Bridge Loans or Bridge financing
Bridge financing is a method of financing, used to maintain liquidity while waiting for an anticipated and reasonably expected inflow of cash. Bridge financing is commonly used when the cash flow from a sale of an asset is expected after the cash outlay for the purchase of an asset. For example, when selling a house, the owner may not receive the cash for 90 days, but has already purchased a new home and must pay for it in 30 days. Bridge financing covers the 60 day gap in cash flows.
Another type of bridge financing is used by companies before their initial public offering, to obtain necessary cash for the maintenance of operations. These funds are usually supplied by the investment bank underwriting the new issue. As payment, the company acquiring the bridge financing will give a number of stock at a discount of the issue price to the underwriters that equally offsets the loan. This financing is, in essence, a forwarded payment for the future sales of the new issue.
Bridge financing may also be provided by banks underwriting an offering of bonds. If the banks are unsuccessful in selling a company’s bonds to qualified institutional buyers, they are typically required to buy the bonds from the issuing company themselves, on terms much less favorable than if they had been successful in finding institutional buyers and acting as pure intermediaries.
There are two types of bridging finance. Closed bridging and Open Bridging.
Closed bridging finance is where you have a date for the exit of the bridging finance and are sure that the bridging finance can be repaid on that date. This is less risky for the lender and thus the interest rate charged are lower.
Open bridging is higher risk for the lender. This is where the borrower does not have an exact date for the bridging finance exit and may be looking for a buyer of the property or land.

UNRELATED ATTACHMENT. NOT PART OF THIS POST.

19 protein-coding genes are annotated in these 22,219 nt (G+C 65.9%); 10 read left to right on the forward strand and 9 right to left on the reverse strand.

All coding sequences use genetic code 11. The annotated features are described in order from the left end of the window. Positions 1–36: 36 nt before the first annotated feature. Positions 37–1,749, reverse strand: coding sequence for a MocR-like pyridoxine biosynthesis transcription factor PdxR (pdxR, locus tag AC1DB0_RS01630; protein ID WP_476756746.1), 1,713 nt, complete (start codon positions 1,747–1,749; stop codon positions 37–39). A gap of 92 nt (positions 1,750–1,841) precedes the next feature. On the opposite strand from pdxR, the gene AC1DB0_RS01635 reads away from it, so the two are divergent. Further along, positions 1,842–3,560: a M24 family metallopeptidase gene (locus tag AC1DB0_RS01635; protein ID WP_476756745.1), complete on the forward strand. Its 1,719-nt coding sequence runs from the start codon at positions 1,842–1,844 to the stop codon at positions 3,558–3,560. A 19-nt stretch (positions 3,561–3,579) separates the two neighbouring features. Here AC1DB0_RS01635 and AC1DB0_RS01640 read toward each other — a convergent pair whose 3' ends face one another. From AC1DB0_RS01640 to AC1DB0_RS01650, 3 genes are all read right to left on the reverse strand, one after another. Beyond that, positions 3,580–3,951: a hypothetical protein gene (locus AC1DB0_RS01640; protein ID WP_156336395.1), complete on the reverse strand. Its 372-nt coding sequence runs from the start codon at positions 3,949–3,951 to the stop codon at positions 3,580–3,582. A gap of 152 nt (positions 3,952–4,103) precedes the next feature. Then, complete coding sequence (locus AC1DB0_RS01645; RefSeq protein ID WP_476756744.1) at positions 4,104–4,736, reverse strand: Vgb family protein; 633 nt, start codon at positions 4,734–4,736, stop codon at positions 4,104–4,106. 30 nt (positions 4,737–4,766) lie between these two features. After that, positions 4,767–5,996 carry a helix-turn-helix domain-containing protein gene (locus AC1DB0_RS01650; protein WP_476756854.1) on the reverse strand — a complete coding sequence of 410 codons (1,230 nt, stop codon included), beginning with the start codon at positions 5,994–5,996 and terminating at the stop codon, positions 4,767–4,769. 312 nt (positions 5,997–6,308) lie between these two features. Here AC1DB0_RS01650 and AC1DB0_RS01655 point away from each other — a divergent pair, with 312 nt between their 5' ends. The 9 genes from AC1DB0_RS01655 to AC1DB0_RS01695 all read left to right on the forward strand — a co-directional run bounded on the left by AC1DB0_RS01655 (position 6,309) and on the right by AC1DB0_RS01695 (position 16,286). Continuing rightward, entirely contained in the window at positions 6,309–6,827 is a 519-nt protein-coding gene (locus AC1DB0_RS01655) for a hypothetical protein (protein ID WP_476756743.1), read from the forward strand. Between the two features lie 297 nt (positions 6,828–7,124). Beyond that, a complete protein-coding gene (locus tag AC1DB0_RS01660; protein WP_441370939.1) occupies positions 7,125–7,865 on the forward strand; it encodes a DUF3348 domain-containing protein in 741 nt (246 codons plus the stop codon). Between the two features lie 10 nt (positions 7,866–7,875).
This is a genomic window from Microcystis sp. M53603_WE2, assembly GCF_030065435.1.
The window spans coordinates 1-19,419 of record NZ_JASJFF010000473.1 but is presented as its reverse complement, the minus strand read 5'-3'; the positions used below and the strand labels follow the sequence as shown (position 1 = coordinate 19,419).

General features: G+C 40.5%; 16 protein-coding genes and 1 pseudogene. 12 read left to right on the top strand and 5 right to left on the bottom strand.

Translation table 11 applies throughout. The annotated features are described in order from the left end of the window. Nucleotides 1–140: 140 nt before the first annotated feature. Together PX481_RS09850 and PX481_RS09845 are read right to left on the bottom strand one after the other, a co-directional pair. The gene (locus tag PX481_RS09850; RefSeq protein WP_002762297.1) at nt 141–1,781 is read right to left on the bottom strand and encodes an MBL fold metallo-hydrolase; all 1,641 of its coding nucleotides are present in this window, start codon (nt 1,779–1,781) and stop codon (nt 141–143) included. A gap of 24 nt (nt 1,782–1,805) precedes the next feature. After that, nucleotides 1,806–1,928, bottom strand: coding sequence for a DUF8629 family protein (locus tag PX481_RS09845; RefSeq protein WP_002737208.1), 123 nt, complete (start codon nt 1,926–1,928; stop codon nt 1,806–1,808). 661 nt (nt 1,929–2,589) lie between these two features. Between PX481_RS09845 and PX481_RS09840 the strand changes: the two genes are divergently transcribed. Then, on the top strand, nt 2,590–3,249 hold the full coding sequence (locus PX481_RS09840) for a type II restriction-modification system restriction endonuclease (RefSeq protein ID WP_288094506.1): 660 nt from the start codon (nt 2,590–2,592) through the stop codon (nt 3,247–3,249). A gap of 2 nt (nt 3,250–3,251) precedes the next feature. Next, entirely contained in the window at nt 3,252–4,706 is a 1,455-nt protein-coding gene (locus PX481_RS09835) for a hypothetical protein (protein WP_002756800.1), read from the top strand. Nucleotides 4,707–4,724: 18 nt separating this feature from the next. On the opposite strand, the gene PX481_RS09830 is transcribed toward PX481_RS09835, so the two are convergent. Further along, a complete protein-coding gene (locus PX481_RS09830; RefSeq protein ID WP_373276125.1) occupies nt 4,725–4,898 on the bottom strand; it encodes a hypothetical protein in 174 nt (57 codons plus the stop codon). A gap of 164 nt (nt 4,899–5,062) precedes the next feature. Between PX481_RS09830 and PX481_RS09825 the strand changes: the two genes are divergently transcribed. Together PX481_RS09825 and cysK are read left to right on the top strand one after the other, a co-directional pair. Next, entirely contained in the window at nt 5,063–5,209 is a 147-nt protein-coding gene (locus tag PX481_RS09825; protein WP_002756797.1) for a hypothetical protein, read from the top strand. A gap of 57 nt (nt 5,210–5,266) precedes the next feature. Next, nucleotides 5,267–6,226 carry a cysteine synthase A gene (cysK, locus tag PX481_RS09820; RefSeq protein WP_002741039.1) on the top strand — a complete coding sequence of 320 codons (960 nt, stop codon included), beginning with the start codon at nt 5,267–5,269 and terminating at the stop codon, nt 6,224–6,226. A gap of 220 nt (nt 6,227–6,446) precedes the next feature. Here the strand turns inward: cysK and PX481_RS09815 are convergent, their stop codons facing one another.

Bridge loans are gaining in popularity. When a home buyer is buying another home before selling an existing home, two common ways to find the down payment for the move-up home is through financing either a bridge loan or a home equity loan (or home equity line of credit).
Generally, a home equity loan is less expensive, but bridge loans contain more benefits for some borrowers. In addition, many lenders will not lend on a home equity loan if the home is on the market. Smart borrowers will compare the benefits between the two loans to determine which is a better fit for their particular situation and plan ahead before making an offer to purchase another home.
What Are Bridge Loans?
Bridge loans are temporary loans that bridge the gap between the sales price of a new home and a home buyer’s new mortgage, in the event the buyer’s home has not yet sold. The bridge loan is secured to the buyer’s existing home. The funds from the bridge loan are then used as a down payment on the move-up home.
How Do Bridge Loans Work?
Many lenders do not have set guidelines for FICO minimums nor debt-to-income ratios. Funding is guided by a more “make sense” underwriting approach. The piece of the puzzle that requires guidelines is the long-term financing obtained on the new home.
Some lenders who make conforming loans exclude the bridge loan payment for qualifying purposes. This means the borrower is qualified to buy the move-up home by adding together the existing loan payment, if any, on the buyer’s existing home to the new mortgage payment of the move-up home. The reasons many lenders qualify the buyer on two payments are because:
Most buyers have an existing first mortgage on a present home.
The buyer will likely close the move-up home purchase before selling an existing residence.
For a short-term period, the buyer will own two homes.
If the new home mortgage is a conforming loan, lenders have more leeway to accept a higher debt-to-income ratio by running the mortgage loan through an automated underwriting program. If the new home mortgage is a jumbo loan, most lenders will restrict the home buyer to a 50% debt-to-income ratio.
Average Fees for Bridge Loans
Rates will vary among lenders, but following is an average estimate for a bridge loan in California. Interest rates fluctuate, but for this example, let’s use 8.5%. This type of bridge loan will carry no payments for four months; however, interest will accrue and be due when the loan is paid upon sale of the property.